Web therapy may help tinnitus sufferers cope with problem
Internet-based therapy can help sufferers cope with tinnitus, the medical term for the ringing sound in the ears that is experienced by 10 to 14 percent of adults, suggest the results of a Swedish study.
No cure for tinnitus exists, although some experts recommend the use of hearing aids and white-noise generators to help minimize the ringing, and sometimes hissing, chirping or clicking sounds associated with tinnitus. Symptoms are mild for most tinnitus patients, but the one-third of patients with more serious symptoms are also prone to depression, anxiety and insomnia, and can have difficulty participating in everyday activities.
Previous studies have found face-to-face cognitive behavior therapy – which helps patients unlearn undesirable reactions through awareness, goal-setting and homework assignments – can help with tinnitus. “Psychological treatment for tinnitus is not aimed at eliminating the tinnitus; rather, reduced annoyance is the goal,” says lead study author Gerhard Andersson, Ph.D., from the Departments of Audiology and Psychology at the University Hospital in Uppsala, Sweden. This is the first Internet-based study on tinnitus.
Andersson and colleagues recruited nearly 120 tinnitus patients, age 18-70, through newspaper articles as well as the Swedish Hard of Hearing Associations Web site. Half of the participants received treatment immediately, while the other half who received delayed treatment served as the control group.
Participants received six weeks of cognitive behavioral exercises, which included relaxation, breathing and sleep management training via the Internet. They were required to submit homework assignments and weekly reports on a Web page and were encouraged to e-mail the researchers with their questions and concerns.
Study participants who received the Web therapy reduced their tinnitus-related symptoms – including distress, depression, annoyance and anxiety – to a greater extent than the control group, the researchers found. However the results were not dramatic: less than a third of those receiving Internet treatment reported achieving substantial improvement of their symptoms. But even without substantial improvement, “our impression from e-mails is that a majority of completers found the treatment to be beneficial,” Andersson says. The study results appear in the September/October issue of the journal Psychosomatic Medicine.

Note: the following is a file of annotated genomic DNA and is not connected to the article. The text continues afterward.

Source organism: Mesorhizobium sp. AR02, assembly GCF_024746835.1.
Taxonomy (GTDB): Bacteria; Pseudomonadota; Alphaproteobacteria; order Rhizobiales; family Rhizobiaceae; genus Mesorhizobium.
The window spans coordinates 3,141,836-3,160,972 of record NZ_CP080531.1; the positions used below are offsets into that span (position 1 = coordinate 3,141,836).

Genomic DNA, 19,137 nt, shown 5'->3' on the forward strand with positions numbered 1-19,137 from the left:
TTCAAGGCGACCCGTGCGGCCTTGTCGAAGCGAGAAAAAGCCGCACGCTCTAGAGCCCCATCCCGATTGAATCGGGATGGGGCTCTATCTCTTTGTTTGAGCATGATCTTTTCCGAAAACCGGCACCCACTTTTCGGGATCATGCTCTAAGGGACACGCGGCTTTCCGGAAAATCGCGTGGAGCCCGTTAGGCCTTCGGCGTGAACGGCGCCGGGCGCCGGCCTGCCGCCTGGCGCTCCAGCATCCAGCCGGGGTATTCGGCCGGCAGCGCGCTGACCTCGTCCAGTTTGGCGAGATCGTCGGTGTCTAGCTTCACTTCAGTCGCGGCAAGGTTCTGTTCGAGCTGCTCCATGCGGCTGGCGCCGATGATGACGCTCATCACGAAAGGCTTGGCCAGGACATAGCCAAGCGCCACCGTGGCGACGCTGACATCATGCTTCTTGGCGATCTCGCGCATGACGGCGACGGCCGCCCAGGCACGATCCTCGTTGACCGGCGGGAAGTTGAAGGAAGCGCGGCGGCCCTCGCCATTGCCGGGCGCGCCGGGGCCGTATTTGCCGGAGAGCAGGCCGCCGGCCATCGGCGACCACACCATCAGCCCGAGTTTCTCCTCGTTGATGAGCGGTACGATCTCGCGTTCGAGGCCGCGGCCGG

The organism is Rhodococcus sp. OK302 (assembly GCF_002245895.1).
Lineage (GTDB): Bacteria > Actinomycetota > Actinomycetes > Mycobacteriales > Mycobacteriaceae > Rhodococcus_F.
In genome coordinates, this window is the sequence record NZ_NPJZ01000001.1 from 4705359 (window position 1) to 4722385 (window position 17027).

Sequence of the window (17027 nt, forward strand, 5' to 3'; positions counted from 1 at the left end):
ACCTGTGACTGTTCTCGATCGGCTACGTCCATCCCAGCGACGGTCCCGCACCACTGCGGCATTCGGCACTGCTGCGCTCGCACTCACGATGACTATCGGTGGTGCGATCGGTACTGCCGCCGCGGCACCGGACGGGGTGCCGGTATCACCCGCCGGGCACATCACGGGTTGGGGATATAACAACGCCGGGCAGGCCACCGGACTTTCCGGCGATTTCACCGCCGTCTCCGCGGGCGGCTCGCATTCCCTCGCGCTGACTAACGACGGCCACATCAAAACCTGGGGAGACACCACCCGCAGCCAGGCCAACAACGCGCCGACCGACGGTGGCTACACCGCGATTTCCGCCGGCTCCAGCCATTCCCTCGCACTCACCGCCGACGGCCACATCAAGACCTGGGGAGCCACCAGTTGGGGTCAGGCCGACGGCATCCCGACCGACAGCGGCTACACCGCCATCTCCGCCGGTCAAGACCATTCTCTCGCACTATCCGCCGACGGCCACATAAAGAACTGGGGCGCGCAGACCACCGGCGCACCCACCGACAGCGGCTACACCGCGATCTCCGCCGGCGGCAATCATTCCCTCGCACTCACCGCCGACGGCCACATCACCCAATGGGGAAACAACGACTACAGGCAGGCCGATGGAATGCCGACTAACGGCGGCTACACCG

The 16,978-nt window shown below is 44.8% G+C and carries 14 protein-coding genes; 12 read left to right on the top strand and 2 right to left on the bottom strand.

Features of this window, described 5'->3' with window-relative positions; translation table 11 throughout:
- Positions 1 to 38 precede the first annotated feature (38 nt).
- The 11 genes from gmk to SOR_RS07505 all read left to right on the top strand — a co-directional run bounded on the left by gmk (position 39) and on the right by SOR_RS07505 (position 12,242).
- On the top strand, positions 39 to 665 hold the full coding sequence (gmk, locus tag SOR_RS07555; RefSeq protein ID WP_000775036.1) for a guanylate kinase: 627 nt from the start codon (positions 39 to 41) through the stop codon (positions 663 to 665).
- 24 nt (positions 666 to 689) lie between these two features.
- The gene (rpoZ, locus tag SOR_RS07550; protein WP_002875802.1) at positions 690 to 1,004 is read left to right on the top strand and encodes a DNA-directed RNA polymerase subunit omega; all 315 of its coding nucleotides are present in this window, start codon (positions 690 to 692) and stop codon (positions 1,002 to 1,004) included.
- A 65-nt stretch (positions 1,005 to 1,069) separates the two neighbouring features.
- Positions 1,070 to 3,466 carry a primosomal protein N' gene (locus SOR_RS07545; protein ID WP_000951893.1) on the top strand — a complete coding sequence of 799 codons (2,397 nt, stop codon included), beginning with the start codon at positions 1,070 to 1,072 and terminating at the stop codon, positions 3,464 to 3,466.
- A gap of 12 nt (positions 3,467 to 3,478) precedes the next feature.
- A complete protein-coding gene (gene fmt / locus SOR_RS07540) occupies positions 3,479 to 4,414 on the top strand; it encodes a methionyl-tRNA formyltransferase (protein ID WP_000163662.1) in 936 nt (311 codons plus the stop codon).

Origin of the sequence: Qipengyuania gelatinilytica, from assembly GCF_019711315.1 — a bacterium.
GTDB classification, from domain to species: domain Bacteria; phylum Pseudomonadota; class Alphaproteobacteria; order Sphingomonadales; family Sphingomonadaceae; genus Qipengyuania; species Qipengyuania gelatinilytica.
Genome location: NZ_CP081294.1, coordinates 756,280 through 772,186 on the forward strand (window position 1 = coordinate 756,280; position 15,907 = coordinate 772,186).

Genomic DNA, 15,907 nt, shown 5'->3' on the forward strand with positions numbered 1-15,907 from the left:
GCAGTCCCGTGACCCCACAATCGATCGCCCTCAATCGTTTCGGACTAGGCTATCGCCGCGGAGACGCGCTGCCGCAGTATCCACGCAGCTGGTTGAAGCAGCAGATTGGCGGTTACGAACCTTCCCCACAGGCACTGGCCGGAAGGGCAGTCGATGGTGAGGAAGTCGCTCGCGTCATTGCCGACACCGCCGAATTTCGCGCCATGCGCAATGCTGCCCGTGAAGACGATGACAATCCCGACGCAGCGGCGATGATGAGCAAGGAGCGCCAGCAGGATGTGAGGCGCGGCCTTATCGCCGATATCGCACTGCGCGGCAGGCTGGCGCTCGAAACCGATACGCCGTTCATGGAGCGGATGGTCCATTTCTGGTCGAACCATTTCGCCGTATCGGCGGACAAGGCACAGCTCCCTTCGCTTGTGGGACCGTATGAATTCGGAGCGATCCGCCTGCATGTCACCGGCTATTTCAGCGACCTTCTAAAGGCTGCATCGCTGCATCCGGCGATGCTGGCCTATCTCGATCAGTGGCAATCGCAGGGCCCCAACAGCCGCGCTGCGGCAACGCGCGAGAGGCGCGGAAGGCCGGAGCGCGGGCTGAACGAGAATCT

Andersson and colleagues note several caveats concerning Internet studies. A high percentage of participants dropped out at the beginning of the study, which suggests that people who are quick to send an e-mail response to a study advertisement may be just as quick to drop out when confronted with a demanding treatment regimen.
Also, they say, Internet study patients should be monitored closely via telephone contact, and the treatment manual should be structured to include e-mail interactions between patient and therapy at every treatment step, suggest the researchers, who add that future studies should also compare face-to-face with Internet treatment.
The researchers regard the Internet as a complement, rather than an alternative, to face-to-face treatment. But since its cost effective and convenient for those who are far from treatment centers and it can be modified and individualized, unlike self-help books, the Internet shows great promise as a tinnitus treatment tool, according to the study. The treatment is available as a regular service at the hospital.
“Most likely, the Internet will change the way health care is provided in the future, and hence there is an urgent need to evaluate the pros and cons of Internet-administrated treatment,” Andersson concludes.
This research was supported through grants from the Swedish Council for Social Research and the Swedish Hard of Hearing Association.
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Psychosomatic Medicine: Contact Victoria White at (352) 376-1611, ext. 5300, or visit www.psychosomaticmedicine.org.
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